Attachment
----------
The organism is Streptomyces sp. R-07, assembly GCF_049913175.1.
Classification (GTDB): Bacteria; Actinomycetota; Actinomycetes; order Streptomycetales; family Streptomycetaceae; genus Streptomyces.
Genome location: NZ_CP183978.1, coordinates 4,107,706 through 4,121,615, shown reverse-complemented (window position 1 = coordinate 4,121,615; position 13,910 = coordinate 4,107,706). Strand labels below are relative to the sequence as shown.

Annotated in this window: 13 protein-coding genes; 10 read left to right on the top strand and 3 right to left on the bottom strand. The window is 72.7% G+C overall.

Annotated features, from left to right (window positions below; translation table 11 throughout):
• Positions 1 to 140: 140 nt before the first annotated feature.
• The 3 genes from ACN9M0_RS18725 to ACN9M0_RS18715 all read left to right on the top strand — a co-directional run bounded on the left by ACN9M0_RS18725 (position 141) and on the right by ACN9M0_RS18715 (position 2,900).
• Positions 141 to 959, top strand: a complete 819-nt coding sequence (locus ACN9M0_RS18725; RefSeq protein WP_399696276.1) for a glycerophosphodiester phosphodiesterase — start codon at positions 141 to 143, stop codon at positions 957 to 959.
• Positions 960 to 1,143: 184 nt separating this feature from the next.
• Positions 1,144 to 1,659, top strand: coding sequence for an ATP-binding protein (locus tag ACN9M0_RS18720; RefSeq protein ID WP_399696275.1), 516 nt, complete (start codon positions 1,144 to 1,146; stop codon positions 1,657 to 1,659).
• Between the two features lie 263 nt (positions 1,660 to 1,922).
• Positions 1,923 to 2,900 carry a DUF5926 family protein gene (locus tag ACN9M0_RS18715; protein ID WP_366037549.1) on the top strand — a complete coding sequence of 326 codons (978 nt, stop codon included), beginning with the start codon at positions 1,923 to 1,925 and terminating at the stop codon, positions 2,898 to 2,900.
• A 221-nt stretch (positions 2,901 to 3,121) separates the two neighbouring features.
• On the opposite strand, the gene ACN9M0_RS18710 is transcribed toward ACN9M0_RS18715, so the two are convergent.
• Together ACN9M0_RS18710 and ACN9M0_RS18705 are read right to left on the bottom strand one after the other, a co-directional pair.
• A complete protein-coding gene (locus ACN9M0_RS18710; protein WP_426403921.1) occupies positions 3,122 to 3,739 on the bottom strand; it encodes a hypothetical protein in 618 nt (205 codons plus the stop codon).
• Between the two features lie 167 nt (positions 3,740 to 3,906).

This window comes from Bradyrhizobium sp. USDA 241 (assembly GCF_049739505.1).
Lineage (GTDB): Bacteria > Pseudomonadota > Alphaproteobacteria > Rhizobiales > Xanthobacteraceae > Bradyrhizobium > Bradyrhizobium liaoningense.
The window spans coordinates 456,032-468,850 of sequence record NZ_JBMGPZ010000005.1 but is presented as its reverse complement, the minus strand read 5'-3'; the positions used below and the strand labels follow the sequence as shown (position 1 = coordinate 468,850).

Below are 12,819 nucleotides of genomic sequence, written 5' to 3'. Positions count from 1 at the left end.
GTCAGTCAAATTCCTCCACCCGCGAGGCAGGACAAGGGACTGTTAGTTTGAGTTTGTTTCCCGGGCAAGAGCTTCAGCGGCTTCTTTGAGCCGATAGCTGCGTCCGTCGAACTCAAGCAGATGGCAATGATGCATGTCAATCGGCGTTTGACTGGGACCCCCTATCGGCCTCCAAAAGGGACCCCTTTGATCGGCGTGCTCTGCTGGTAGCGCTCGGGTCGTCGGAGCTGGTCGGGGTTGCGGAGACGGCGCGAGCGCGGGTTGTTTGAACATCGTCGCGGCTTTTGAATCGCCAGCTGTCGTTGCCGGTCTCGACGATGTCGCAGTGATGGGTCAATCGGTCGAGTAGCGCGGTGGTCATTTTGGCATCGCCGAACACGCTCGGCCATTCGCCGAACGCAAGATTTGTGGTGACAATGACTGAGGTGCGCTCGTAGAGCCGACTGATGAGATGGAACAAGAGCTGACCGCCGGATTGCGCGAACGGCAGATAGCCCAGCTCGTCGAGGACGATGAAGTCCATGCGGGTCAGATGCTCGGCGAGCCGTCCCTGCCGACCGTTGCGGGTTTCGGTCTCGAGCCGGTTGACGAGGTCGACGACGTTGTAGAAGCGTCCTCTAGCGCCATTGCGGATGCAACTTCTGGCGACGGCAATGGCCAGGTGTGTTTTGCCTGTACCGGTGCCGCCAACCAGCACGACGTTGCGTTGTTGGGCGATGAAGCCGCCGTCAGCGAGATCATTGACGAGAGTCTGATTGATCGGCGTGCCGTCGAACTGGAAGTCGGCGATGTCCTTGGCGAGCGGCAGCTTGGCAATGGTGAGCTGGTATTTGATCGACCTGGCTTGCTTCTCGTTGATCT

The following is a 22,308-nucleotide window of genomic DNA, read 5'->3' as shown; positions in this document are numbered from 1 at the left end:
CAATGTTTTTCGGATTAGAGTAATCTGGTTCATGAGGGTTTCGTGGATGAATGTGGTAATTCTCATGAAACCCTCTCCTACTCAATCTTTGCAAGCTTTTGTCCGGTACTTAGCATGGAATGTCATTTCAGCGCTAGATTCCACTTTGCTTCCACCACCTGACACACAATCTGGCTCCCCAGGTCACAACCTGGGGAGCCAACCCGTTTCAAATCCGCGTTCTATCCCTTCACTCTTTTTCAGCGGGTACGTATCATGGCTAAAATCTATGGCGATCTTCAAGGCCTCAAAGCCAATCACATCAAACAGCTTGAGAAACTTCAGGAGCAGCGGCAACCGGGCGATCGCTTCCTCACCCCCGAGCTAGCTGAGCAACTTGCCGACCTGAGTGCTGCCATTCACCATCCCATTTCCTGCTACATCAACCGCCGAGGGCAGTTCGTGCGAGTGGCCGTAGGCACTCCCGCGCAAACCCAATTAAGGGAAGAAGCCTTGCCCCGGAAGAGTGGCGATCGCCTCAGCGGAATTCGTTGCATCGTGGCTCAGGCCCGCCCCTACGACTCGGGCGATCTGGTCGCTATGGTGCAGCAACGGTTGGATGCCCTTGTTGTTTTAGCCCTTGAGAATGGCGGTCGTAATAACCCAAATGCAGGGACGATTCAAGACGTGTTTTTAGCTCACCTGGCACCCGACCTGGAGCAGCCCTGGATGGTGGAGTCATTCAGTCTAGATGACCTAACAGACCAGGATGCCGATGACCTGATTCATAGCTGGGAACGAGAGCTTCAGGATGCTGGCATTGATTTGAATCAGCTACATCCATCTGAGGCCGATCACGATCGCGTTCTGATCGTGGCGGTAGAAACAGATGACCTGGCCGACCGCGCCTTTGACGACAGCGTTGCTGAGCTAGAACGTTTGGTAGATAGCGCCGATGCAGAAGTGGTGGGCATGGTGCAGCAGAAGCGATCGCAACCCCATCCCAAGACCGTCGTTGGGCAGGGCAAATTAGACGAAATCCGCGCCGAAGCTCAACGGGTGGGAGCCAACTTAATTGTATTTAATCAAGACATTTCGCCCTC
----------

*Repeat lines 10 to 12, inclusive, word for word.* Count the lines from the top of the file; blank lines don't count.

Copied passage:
• Positions 1,144 to 1,659, top strand: coding sequence for an ATP-binding protein (locus tag ACN9M0_RS18720; RefSeq protein ID WP_399696275.1), 516 nt, complete (start codon positions 1,144 to 1,146; stop codon positions 1,657 to 1,659).
• Between the two features lie 263 nt (positions 1,660 to 1,922).
• Positions 1,923 to 2,900 carry a DUF5926 family protein gene (locus tag ACN9M0_RS18715; protein ID WP_366037549.1) on the top strand — a complete coding sequence of 326 codons (978 nt, stop codon included), beginning with the start codon at positions 1,923 to 1,925 and terminating at the stop codon, positions 2,898 to 2,900.